I want to try something new. I want to find something where I don’t feel like a fake. I think the ideal job for me would be a technical product support specialist at an exciting software company.
But how do I convince an employer to give me a chance? Is it possible to apply for a university graduate position even though I have 18 years of experience in something else? That is basically what I want to do. I’m guessing I have at least 20 more working years working ahead of me, and I can’t imagine working as an ASIC engineer for 20 more years! So I would like to start somewhere.
Thanks for your thoughts.
Thanks for sending me your background and questions. I can completely understand the choice you made to stay in ASIC development until this point. I made similar decisions for my career while I was having kids. I can also understand why you want to make a change. I really applaud you for exploring this new and exciting route.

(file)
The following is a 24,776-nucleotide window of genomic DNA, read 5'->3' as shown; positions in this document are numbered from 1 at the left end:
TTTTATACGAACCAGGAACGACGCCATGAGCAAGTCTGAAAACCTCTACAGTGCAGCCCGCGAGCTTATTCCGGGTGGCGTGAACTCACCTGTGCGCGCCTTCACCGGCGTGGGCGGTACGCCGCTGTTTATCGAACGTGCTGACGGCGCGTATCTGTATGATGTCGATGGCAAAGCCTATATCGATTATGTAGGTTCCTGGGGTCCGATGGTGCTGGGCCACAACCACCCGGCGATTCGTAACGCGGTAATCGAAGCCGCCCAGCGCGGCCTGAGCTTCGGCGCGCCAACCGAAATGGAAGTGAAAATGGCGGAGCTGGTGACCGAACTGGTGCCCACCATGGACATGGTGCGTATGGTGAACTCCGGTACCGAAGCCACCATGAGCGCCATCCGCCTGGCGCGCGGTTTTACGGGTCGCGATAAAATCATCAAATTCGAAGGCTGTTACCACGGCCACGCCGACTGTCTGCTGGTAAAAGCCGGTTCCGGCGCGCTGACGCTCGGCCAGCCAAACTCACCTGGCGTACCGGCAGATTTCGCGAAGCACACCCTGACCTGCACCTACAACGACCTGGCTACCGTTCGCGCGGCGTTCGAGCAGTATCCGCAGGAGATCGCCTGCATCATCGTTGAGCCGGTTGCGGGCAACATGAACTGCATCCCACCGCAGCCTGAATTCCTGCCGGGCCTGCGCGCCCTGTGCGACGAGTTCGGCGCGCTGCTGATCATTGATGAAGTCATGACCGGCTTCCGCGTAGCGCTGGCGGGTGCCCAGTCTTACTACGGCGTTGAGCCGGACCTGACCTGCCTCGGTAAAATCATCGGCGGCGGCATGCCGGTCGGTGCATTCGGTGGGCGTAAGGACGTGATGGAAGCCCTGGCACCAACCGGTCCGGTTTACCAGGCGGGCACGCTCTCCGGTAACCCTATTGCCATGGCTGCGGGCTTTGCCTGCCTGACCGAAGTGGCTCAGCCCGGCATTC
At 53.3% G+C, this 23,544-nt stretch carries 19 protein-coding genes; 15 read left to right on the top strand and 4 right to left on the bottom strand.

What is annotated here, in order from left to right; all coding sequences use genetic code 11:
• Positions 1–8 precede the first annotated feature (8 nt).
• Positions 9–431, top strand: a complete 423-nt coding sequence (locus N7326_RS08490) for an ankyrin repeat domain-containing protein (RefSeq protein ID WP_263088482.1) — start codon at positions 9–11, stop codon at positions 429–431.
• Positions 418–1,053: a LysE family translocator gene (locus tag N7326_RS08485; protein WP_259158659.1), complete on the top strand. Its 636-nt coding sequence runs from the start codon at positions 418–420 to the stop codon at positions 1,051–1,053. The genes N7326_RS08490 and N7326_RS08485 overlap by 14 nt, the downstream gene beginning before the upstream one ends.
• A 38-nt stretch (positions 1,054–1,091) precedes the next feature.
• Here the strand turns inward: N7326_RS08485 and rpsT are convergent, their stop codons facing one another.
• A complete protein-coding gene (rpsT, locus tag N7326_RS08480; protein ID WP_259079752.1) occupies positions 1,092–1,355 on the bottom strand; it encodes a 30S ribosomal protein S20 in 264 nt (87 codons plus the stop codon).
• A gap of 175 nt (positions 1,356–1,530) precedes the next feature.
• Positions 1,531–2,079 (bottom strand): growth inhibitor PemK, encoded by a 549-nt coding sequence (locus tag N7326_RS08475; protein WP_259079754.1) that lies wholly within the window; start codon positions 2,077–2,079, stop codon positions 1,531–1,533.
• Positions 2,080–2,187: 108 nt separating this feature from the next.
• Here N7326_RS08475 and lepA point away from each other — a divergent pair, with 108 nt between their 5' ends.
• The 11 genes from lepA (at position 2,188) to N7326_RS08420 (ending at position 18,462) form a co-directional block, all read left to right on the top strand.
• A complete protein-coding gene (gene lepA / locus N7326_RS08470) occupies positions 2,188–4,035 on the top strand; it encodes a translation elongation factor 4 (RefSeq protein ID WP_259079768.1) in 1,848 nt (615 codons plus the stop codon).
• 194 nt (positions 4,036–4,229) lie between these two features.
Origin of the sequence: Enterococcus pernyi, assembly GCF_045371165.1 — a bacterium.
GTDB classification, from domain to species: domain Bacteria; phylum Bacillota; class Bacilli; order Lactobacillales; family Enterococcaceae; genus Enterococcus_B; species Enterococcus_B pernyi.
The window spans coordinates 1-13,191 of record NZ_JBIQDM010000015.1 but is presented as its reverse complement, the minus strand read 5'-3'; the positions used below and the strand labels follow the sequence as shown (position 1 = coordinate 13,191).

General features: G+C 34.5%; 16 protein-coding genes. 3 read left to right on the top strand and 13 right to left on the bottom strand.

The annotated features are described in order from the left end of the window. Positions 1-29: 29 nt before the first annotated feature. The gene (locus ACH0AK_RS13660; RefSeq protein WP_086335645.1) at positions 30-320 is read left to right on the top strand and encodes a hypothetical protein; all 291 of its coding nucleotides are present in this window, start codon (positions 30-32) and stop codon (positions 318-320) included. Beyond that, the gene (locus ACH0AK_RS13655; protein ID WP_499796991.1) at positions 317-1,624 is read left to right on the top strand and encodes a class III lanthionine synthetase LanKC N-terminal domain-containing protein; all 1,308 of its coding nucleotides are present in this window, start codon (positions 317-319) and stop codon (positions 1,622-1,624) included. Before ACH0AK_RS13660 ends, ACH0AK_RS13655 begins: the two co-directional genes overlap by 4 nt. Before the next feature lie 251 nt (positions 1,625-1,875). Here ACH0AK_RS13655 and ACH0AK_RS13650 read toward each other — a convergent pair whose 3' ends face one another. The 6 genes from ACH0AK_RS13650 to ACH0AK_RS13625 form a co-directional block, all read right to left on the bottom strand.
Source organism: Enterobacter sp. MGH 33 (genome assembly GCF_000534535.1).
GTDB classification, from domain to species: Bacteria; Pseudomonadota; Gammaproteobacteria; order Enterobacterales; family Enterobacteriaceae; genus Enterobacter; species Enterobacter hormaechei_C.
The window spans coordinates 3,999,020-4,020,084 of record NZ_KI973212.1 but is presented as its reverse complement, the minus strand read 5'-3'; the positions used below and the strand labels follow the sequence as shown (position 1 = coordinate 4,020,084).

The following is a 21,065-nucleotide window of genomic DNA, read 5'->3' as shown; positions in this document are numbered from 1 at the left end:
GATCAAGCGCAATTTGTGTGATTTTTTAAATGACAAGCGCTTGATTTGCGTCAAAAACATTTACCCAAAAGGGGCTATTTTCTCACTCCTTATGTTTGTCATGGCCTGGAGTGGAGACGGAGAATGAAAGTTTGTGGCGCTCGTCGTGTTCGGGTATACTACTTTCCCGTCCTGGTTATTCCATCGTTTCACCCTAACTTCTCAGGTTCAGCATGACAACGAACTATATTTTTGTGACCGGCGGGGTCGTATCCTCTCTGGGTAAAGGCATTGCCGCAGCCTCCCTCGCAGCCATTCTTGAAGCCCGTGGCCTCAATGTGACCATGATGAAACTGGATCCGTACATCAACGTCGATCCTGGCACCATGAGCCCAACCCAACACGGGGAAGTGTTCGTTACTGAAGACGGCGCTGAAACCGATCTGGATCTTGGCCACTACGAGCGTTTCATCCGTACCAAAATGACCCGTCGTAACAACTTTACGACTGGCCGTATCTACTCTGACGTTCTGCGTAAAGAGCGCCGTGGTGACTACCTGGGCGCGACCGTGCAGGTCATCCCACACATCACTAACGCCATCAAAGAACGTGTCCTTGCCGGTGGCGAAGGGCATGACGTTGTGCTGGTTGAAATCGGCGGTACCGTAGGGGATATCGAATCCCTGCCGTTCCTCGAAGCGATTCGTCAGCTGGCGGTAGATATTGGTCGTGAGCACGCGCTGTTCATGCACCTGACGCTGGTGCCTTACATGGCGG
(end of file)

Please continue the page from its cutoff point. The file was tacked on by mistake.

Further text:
My overall thought is: You can do anything you want to as long as you are okay with the trade-offs (such as lesser pay, lower level,etc). From reading your email, it sounds like you are, and that’s good start. It’s also good that you know what you want to try next.
As for your specific questions, “How do I convince an employer to give me a chance? Is it possible to apply for a university graduate position even though I have 18 years of experience in something else? ” Here are 4 tips:
- Have a good story, and convince yourself first. Before you can convince someone else to give you a chance, you need to be convinced that you should be given the chance. You need to be able to convincingly answer questions like, “Why are you a better hire than a college graduate? Why are you willing to take the same pay as a college graduate? Are you okay with reporting to someone much younger than you?” I think you have a good story that makes sense, and makes you more valuable than a college graduate. You need to believe that first, then you can convince employers.